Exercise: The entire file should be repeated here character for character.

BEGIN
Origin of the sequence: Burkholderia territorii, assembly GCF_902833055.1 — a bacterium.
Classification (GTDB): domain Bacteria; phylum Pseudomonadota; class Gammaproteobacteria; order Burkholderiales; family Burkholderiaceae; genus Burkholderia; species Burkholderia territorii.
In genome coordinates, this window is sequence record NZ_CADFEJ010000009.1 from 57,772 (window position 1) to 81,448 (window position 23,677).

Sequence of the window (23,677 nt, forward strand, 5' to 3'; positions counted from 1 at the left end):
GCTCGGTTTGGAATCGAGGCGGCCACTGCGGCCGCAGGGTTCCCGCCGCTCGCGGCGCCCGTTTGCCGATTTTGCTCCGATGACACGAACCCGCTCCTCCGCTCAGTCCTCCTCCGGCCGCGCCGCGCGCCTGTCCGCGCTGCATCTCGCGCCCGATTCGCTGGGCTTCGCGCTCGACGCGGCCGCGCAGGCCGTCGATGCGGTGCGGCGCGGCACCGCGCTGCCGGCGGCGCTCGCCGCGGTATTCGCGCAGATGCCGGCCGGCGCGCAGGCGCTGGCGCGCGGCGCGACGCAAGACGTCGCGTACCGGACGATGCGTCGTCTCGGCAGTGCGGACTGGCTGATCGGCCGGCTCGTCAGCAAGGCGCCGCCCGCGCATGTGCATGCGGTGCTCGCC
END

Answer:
Origin of the sequence: Burkholderia territorii, assembly GCF_902833055.1 — a bacterium.
Classification (GTDB): domain Bacteria; phylum Pseudomonadota; class Gammaproteobacteria; order Burkholderiales; family Burkholderiaceae; genus Burkholderia; species Burkholderia territorii.
In genome coordinates, this window is sequence record NZ_CADFEJ010000009.1 from 57,772 (window position 1) to 81,448 (window position 23,677).

Sequence of the window (23,677 nt, forward strand, 5' to 3'; positions counted from 1 at the left end):
GCTCGGTTTGGAATCGAGGCGGCCACTGCGGCCGCAGGGTTCCCGCCGCTCGCGGCGCCCGTTTGCCGATTTTGCTCCGATGACACGAACCCGCTCCTCCGCTCAGTCCTCCTCCGGCCGCGCCGCGCGCCTGTCCGCGCTGCATCTCGCGCCCGATTCGCTGGGCTTCGCGCTCGACGCGGCCGCGCAGGCCGTCGATGCGGTGCGGCGCGGCACCGCGCTGCCGGCGGCGCTCGCCGCGGTATTCGCGCAGATGCCGGCCGGCGCGCAGGCGCTGGCGCGCGGCGCGACGCAAGACGTCGCGTACCGGACGATGCGTCGTCTCGGCAGTGCGGACTGGCTGATCGGCCGGCTCGTCAGCAAGGCGCCGCCCGCGCATGTGCATGCGGTGCTCGCC